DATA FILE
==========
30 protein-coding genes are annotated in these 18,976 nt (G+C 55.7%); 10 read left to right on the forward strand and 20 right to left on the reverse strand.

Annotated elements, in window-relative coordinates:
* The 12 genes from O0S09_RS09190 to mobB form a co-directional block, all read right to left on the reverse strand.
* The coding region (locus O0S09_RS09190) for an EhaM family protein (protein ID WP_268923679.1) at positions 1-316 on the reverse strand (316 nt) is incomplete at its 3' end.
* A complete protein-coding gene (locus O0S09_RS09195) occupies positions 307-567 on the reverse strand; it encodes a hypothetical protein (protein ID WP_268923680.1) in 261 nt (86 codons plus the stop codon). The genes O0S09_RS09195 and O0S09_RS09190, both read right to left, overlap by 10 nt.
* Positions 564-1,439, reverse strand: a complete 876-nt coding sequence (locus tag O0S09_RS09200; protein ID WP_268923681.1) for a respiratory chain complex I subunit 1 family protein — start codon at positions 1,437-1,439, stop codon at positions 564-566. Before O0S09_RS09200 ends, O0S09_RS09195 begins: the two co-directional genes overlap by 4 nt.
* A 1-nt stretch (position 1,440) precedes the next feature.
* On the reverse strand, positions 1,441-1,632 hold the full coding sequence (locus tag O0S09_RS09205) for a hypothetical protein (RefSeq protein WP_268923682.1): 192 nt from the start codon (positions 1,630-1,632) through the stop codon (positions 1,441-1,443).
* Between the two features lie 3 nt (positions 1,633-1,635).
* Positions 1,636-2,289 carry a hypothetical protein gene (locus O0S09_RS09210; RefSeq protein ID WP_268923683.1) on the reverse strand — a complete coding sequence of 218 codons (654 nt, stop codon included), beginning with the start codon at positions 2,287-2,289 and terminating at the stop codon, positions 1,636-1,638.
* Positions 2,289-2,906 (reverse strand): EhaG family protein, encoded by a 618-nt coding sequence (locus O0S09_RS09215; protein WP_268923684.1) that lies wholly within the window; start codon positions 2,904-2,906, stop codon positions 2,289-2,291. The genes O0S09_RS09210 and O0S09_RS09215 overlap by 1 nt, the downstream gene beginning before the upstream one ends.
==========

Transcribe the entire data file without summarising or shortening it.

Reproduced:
30 protein-coding genes are annotated in these 18,976 nt (G+C 55.7%); 10 read left to right on the forward strand and 20 right to left on the reverse strand.

Annotated elements, in window-relative coordinates:
* The 12 genes from O0S09_RS09190 to mobB form a co-directional block, all read right to left on the reverse strand.
* The coding region (locus O0S09_RS09190) for an EhaM family protein (protein ID WP_268923679.1) at positions 1-316 on the reverse strand (316 nt) is incomplete at its 3' end.
* A complete protein-coding gene (locus O0S09_RS09195) occupies positions 307-567 on the reverse strand; it encodes a hypothetical protein (protein ID WP_268923680.1) in 261 nt (86 codons plus the stop codon). The genes O0S09_RS09195 and O0S09_RS09190, both read right to left, overlap by 10 nt.
* Positions 564-1,439, reverse strand: a complete 876-nt coding sequence (locus tag O0S09_RS09200; protein ID WP_268923681.1) for a respiratory chain complex I subunit 1 family protein — start codon at positions 1,437-1,439, stop codon at positions 564-566. Before O0S09_RS09200 ends, O0S09_RS09195 begins: the two co-directional genes overlap by 4 nt.
* A 1-nt stretch (position 1,440) precedes the next feature.
* On the reverse strand, positions 1,441-1,632 hold the full coding sequence (locus tag O0S09_RS09205) for a hypothetical protein (RefSeq protein WP_268923682.1): 192 nt from the start codon (positions 1,630-1,632) through the stop codon (positions 1,441-1,443).
* Between the two features lie 3 nt (positions 1,633-1,635).
* Positions 1,636-2,289 carry a hypothetical protein gene (locus O0S09_RS09210; RefSeq protein ID WP_268923683.1) on the reverse strand — a complete coding sequence of 218 codons (654 nt, stop codon included), beginning with the start codon at positions 2,287-2,289 and terminating at the stop codon, positions 1,636-1,638.
* Positions 2,289-2,906 (reverse strand): EhaG family protein, encoded by a 618-nt coding sequence (locus O0S09_RS09215; protein WP_268923684.1) that lies wholly within the window; start codon positions 2,904-2,906, stop codon positions 2,289-2,291. The genes O0S09_RS09210 and O0S09_RS09215 overlap by 1 nt, the downstream gene beginning before the upstream one ends.